Parity says, "The default case is even more dull, only printing out what was passed in."

Parity says, "More interesting, is that wrapped it in {}..."

Parity says, "This is utterly unnecessary, but also harmless, and a good habit."

Parity says, "I shall now do the obnoxious teachery thing of asking the class, ahem, 'Can anyone tell me why?'"

Siobhan shakes her head.

Whirlaway can guess?

Parity says, "Yes, Whirlaway?"

Whirlaway says, "Because if what you want to print out has commas, it confuses the switch()? I always get my switch()es wrong and have to go back and escape my commas."

Jayanti raises her hand :)

Indi raises her hand.

Parity nods! "Three cheers for Whirlaway. ;) If I changed it to output like: 'Whirlaway,' a player identified by 'whirlaway'. ... then we'd have a problem. {} will group stuff as a single string so this doesn't happen. Also useful in @switch.

Parity says, "Yes, Jayanti?"

Jayanti says, "ers and was lagged I think. didn't see Whirlaway's answer until I had typed :) Came up in scroll."

Parity ahs. "Okay. ;)"

Parity says, "Indi?"

Indi says, "When you guys keep talking about 'escaping' your commas, uh, what does that mean?"

Parity says, "It means prefixing them with a % or a \"

Indi says, "Which makes them..?"

Parity says, "It makes them no longer have special significance."

Parity says, "You may have noticed that you can't say % ..."

Parity says, "You have to say %% to say % ..."

Indi nods. "Got it."

Parity says, "That's the idea of escaping. '%' has special meaning, but by putting another in front of it we 'cancel' the special meaning. Similarly, %[ just about everywhere."

Parity says, "Commas don't -normally- need escaping, not just to talk, but they do in functions."

Siobhan puts up her hand.

Parity says, "Yes, Siobhan?"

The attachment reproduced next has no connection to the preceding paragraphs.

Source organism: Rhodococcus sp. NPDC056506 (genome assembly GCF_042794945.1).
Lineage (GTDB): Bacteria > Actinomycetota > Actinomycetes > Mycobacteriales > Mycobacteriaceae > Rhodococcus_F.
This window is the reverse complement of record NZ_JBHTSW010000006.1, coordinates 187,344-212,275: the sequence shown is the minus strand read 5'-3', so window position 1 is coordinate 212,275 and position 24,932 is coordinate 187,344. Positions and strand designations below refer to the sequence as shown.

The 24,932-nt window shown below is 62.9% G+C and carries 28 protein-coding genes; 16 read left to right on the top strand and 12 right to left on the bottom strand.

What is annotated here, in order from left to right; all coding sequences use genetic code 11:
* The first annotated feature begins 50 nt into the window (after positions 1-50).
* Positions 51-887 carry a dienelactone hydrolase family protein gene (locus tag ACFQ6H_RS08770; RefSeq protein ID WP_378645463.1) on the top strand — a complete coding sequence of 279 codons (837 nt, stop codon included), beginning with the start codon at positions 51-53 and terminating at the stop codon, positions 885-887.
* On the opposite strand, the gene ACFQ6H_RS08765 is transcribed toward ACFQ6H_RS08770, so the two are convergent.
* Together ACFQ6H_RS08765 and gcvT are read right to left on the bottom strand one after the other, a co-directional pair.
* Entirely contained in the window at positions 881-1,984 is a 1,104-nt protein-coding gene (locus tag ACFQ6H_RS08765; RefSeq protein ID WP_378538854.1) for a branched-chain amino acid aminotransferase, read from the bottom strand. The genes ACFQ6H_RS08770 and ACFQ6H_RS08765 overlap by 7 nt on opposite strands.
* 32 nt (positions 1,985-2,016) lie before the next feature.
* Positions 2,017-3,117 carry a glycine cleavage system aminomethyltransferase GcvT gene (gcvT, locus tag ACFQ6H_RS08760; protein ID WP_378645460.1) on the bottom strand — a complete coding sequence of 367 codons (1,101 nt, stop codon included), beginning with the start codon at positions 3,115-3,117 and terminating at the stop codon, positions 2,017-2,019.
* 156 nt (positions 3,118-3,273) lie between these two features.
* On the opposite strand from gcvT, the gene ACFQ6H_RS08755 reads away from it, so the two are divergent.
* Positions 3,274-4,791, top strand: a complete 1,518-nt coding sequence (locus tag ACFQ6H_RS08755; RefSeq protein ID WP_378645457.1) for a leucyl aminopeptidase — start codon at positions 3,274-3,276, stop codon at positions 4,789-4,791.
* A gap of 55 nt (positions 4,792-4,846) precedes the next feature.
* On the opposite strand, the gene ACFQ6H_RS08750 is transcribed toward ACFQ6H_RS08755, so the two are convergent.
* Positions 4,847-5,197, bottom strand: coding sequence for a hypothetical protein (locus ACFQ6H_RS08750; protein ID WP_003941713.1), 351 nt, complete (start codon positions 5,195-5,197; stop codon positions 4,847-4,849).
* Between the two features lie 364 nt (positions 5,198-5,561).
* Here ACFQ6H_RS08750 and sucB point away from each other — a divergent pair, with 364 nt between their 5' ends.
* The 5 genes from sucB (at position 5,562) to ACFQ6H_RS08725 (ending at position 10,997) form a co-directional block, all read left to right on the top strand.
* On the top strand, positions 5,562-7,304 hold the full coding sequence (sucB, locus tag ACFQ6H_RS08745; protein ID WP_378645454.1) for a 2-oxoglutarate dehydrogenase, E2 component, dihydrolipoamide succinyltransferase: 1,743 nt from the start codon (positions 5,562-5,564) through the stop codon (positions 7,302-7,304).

Siobhan says, "So, if you want the function (through the command) to spit out a string, you'd put the curly brackets in, right? Thereby negating the need to use next to special characters?"

Parity says, "Mmm... the curly braces {} only help with commas. [] and % would still have their effect."

Siobhan says, "Okay. That makes sense. :)"

Parity says, "If you truly want -everything- to be treated literally, you can (hopefully, on most codebases) use lit()."

Parity says, "I consider lit() to new to trust, but then, I consider ifelse() to new to trust... ;)"

Siobhan nods. :)

Parity says, "So, if you're not planning on running on a tinymush 2.x or a tinymux 1.x, you're probably safe. I'm not as up with penn versions."

Parity says, "Penn's versions aren't so dramatic since it's got a pretty normal free-software-project continuous-tweaking life."

Whirlaway says, "Penn 1.7.4 has lit()"

Parity nods, "Thanks W.

Parity says, "Okay, that leaves unanalyzed only the []..."

Parity says, "The square brackets are used to force a command evaluation in the midst of a string."

Parity says, "So, they're somewhat computationally expensive, and for that reason among others - like squishing spaces - you want to be careful not to use more than you need, but to use all that you need."

Parity says, "Technically, I used one more than I need."

Parity says, "Immediately after the equals sign, a function would be expected, so I don't have to specially signal evaluation for setq()."

Jayanti *hand up*

Parity says, "It's pretty much true that whenever you -begin an argument- you can have a function there, that's where functions are expected. Anywhere else, you need to signal that you have a function."

Parity says, "Yes Jayanti?"

Jayanti says, "can you show the command again? There are several in the scrollback and I'm not seeing the one with brackets. :)"

Parity is referring to the whole command, "One moment."